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Ruddy Turnstone foraging in salt marsh sea wrack

Posted by Julie L. Brown, Photobirder (Indianapolis, Indiana, United States) on 24 April 2015 in Animal & Insect and Portfolio.

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©2010-2015 Julie L. Brown, All rights reserved

Nummy Island near Stone Harbor, New Jersey

I was lucky to see this bird foraging along the sea wrack on a very windy, rainy, low light day, as it blends easily in this type of environment.

The Ruddy Turnstone is "A chunky, short-legged sandpiper, wearing a bright harlequin pattern in summer, dark brown in winter. The Ruddy Turnstone nests on high arctic tundra of North America and Eurasia, and winters along the coastlines of six continents. In migration it is seen mainly along the coast, although numbers may stop over at favored points inland, especially along the Great Lakes."

In 2013 (October 6-12), I traveled to southern New Jersey for "Cape May Magic" an American Birding Association workshop conducted by Mark Garland and Pat & Clay Sutton . It was a wonderful week of birding and learning about birds, although it was rainy and very windy. The storm, a nor'easter (a cyclonic storm that moves along the east coast of North America. It’s called “nor’easter” because the winds over coastal areas blow from a northeasterly direction) , lasted most of the week. As a result, the conditions were generally very challenging for bird photography. Despite the weather, I enjoyed it so much that I spent another five days there in mid-October 2014. Due to its location at the end of a peninsula bordered by Delaware Bay and the Atlantic Ocean, Cape May , New Jersey is a migrant trap and one of the top birding destinations in North America.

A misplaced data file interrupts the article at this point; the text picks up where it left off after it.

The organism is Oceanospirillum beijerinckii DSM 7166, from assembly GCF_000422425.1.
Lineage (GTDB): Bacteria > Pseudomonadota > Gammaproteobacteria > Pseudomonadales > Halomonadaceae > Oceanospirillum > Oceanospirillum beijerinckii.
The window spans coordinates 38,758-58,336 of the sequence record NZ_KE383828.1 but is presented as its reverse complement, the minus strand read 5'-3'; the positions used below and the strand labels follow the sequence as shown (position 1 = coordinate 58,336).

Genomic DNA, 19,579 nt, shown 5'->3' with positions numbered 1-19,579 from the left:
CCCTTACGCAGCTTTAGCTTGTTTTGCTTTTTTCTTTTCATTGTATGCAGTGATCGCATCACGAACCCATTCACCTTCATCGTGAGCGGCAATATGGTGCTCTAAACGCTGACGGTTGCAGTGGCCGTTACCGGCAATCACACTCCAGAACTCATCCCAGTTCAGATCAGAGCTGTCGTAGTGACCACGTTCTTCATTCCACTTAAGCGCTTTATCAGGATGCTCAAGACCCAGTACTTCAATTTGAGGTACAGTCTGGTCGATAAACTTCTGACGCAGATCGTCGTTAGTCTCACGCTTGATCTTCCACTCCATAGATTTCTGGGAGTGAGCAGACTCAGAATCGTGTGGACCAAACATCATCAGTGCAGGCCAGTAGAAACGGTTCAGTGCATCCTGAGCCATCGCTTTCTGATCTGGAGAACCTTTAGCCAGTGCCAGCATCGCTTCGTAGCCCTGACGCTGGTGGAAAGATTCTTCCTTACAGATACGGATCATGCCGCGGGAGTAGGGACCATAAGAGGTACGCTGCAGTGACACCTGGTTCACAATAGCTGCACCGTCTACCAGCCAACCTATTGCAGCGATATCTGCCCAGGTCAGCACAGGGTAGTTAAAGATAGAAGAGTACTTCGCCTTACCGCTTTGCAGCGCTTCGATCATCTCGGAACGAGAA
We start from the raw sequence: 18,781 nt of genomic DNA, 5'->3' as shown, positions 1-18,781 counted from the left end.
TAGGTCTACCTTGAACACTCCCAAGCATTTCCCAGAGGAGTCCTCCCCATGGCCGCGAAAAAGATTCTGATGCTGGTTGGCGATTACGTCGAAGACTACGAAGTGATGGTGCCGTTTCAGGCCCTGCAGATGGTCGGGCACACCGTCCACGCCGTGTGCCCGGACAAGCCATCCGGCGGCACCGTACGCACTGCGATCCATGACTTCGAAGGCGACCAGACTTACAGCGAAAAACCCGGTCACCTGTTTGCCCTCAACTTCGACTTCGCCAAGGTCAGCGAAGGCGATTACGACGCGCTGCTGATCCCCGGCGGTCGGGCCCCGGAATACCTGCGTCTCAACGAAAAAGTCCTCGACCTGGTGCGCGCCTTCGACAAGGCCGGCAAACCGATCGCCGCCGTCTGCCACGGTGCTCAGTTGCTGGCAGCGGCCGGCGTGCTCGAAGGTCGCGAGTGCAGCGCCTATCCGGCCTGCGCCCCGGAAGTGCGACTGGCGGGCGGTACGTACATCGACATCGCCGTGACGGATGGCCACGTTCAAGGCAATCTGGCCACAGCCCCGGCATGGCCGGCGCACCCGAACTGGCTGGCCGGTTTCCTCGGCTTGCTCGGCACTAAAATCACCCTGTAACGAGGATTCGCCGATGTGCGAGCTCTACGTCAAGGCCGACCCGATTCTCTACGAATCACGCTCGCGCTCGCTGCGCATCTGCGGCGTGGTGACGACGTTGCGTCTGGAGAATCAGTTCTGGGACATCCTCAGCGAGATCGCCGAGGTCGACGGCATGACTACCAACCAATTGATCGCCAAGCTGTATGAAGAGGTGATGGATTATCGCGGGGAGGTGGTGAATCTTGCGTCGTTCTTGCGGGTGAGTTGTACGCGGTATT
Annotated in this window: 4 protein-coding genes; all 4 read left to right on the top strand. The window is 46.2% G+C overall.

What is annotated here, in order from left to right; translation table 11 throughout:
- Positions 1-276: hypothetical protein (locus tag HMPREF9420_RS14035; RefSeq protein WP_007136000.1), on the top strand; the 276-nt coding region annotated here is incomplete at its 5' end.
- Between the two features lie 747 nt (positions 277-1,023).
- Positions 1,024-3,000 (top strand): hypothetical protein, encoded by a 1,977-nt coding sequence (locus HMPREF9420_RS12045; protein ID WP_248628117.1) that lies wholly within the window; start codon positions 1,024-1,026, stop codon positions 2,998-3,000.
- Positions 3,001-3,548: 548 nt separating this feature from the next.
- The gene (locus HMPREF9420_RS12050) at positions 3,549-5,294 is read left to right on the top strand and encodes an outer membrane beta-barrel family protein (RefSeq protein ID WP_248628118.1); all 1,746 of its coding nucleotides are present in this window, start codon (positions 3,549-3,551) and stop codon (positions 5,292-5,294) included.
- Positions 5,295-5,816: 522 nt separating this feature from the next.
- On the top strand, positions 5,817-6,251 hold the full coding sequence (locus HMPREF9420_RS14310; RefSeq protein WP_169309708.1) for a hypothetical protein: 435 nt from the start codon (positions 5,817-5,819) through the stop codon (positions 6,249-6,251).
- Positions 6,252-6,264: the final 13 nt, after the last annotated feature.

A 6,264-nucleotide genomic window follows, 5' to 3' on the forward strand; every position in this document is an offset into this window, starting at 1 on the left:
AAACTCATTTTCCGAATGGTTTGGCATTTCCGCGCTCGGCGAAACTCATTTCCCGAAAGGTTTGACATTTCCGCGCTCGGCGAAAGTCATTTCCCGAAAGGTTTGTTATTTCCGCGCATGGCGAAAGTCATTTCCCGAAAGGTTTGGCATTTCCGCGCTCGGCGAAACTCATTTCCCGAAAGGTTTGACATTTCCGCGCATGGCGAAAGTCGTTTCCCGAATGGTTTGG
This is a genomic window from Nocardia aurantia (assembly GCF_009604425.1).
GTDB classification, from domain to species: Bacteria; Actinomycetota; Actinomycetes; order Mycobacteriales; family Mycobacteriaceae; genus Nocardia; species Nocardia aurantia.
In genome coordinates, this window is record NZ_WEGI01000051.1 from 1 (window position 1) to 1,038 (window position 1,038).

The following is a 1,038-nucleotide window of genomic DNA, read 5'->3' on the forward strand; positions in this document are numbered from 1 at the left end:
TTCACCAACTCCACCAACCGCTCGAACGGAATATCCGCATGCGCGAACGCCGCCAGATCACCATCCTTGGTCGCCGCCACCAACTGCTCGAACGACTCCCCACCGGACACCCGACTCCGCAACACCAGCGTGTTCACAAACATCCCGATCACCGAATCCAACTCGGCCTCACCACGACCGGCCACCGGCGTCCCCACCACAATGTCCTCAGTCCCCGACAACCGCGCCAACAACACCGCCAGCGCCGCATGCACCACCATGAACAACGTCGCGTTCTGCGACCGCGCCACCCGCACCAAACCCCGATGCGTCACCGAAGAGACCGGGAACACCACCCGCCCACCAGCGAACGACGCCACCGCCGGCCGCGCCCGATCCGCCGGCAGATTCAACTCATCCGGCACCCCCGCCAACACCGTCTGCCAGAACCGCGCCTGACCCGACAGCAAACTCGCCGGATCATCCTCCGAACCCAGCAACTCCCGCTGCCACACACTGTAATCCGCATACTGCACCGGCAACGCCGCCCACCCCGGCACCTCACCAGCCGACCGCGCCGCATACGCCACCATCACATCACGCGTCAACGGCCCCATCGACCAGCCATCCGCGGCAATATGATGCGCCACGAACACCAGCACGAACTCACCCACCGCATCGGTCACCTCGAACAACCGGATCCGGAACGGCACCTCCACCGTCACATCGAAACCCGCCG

CHECK OUT MY WORDPRESS BLOG For species profiles, location reports, random nature notes, as well as links to my favorite photographers, nature bloggers, and conservation websites. LATEST POST: Backyard Birdwatching: Immature

Canon EOS 7D 1/1600 second F/5.6 ISO 3200 400 mm

birds | ruddy | turnstone | nonbreeding | nummyisland | stone | harbor | new | jersey

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This photoblog is my nature journal and travelogue. Many of my wildlife images were made in environments impacted by humans. My goal is to feature each animal in a way that allows the viewer to sense the essence of its life in the wild. The purpose of the accompanying narratives is to enhance awareness and appreciation of our natural world, as well as to inspire everyone to protect and care for it.

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©2010-2015 Julie L. Brown
, All rights reserved

Focales from Entre montagnes et Bretagne, France

Always a pleasure to visit you and you beautiful photos of birds Julie

24 Apr 2015 8:37am

@Focales: Thank you, Marie for that lovely comment.

michel creze from le havre, France

Bel exemple de mimétisme !!! Excellente netteté !

Beautiful example of mimicry !!! Excellent sharpness!

24 Apr 2015 10:08am

@michel creze: Thank you very much, Michel!

Kent from Herrljunga, Sweden

It was beautiful this bird too. Nice photo with good sharp

24 Apr 2015 11:17am

Aigleloup from Rebecq, Belgium

Très beau ce gros plan

24 Apr 2015 3:35pm

Dimitrios from ATHENS, Greece


24 Apr 2015 3:58pm

DarkElf from Perth, Australia

fantastic focus and superb detail!

24 Apr 2015 11:53pm

Ronnie 2¢ from Atlantic Shores, United Kingdom

Another Nature-perfected camouflage.

25 Apr 2015 6:51am

L'Angevine from Angers, France

beau avec ces tiges

25 Apr 2015 9:01am